Starring: Henry Fonda, Vera Miles, Anthony Quayle
Director: Alfred Hitchcock
A jazz musician, Manny (Fonda) finds himself accused of robbing an insurance firm. When he’s arrested, he does everything he can to cooperate with the police, which only makes them more convinced that he’s guilty. The massive pressure to prove his innocence starts to affect his wife (Miles), who is admitted to an asylum. Can Manny prove his innocence, or does the system mean that you’re guilty til proven innocent?
Based on a real case, this film is a highly entertaining and often heartbreaking story of an every day couple caught up in the system. It has a different feel than other Hitchcock films. It’s a small, personal story, and the film style reflects this. It has a more homely, documentary feel to it’s camera work, unlike Hitchcocks later, more cinematic films.
The heart of this story is the struggle of the innocent man, accused of a wrong he didn’t do. The price of this accusation is high, the loss of his good name, the fear of going to prison, and the loss of his wife’s mental health. It’s a story of an event that could happen to anyone, to us the viewer, and the single mindedness of the police who want to convict him. Though Manny does manage to get through the ordeal and his innocence is proven, he’s not the same man he was at the start of the film. And his wife never entirely recovers her mental health.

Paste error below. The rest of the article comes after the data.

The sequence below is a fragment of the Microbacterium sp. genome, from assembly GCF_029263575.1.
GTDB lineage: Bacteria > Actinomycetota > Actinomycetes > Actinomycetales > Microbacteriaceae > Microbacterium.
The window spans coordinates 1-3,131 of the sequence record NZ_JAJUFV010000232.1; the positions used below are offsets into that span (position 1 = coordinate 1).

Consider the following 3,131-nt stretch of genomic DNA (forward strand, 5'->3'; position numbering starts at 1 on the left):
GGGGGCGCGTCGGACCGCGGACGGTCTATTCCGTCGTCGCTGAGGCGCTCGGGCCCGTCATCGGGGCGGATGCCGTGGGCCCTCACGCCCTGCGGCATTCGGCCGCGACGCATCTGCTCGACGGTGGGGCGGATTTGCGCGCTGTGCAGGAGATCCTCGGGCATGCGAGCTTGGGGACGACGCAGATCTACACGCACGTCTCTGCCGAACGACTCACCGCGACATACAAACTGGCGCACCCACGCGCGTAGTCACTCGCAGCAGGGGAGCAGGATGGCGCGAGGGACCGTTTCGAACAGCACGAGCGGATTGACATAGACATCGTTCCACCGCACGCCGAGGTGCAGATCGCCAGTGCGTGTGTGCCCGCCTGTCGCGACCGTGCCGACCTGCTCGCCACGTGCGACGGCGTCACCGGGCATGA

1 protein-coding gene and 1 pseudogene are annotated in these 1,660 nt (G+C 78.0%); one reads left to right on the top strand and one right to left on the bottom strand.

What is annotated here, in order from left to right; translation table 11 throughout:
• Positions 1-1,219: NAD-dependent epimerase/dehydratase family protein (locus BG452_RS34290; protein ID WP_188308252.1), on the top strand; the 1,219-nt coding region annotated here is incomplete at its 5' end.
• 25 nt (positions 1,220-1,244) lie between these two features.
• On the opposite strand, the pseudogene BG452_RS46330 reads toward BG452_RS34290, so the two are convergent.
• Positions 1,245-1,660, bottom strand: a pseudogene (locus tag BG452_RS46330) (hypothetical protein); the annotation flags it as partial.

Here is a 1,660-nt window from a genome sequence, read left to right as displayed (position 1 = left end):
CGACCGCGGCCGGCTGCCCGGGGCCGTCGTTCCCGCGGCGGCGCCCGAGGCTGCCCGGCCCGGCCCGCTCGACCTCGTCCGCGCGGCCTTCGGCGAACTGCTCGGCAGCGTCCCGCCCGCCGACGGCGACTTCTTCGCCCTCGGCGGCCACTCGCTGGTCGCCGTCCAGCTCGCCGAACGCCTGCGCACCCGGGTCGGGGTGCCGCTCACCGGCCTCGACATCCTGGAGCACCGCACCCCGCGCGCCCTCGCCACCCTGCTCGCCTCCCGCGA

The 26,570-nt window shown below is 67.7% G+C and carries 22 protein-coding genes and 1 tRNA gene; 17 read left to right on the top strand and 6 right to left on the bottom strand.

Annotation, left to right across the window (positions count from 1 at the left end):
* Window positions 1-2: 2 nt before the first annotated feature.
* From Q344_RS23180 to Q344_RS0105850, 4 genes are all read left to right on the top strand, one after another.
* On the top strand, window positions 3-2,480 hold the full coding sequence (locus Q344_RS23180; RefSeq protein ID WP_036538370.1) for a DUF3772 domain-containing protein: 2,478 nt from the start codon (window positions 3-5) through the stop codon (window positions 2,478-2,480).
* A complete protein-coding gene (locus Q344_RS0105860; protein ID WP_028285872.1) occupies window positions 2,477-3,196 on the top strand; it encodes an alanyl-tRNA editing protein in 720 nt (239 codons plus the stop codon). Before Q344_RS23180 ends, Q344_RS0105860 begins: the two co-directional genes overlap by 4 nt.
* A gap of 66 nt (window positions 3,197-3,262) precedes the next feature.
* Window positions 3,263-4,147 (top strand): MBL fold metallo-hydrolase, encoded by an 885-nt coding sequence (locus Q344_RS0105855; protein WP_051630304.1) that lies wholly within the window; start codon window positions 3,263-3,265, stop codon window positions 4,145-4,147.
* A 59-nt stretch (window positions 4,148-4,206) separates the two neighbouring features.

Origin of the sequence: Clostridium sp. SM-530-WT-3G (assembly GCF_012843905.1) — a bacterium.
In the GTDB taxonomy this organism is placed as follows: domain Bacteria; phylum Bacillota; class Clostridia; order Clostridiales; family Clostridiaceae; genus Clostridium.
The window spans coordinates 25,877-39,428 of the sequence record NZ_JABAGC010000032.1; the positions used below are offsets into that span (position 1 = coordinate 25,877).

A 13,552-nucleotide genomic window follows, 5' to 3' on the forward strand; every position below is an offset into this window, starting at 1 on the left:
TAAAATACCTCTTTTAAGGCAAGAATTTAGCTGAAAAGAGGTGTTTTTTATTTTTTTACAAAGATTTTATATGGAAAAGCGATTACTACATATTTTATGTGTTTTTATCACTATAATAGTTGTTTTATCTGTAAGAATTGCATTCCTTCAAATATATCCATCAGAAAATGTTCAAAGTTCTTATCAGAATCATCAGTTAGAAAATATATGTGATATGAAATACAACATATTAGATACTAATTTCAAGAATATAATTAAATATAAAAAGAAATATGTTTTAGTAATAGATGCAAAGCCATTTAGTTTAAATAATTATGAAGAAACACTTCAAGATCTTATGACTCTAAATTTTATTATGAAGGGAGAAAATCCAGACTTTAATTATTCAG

The film is frightening because we know it’s based on the truth, and we know that innocent men do go to prison. It’s a tense film, with the fragile and beautiful Miles and the vulnerable and honest Fonda making masterful use of their performance abilities. Hitchcock loves a story of the wrong man, a guy accused and on the run, and would return to it often through his career, but in this film we see why it frightened and interested him so much, and why we should we frightened too. The justice system, as we know now, has often lacked justice throughout history. But in the 50’s, an age of wholesomeness and escapism, this film was challenging and honest. And still packs a punch today.
See It If: a must for all Hitchcock fans, this film will satisfy the cynic and true story lover in all of us. Tragic.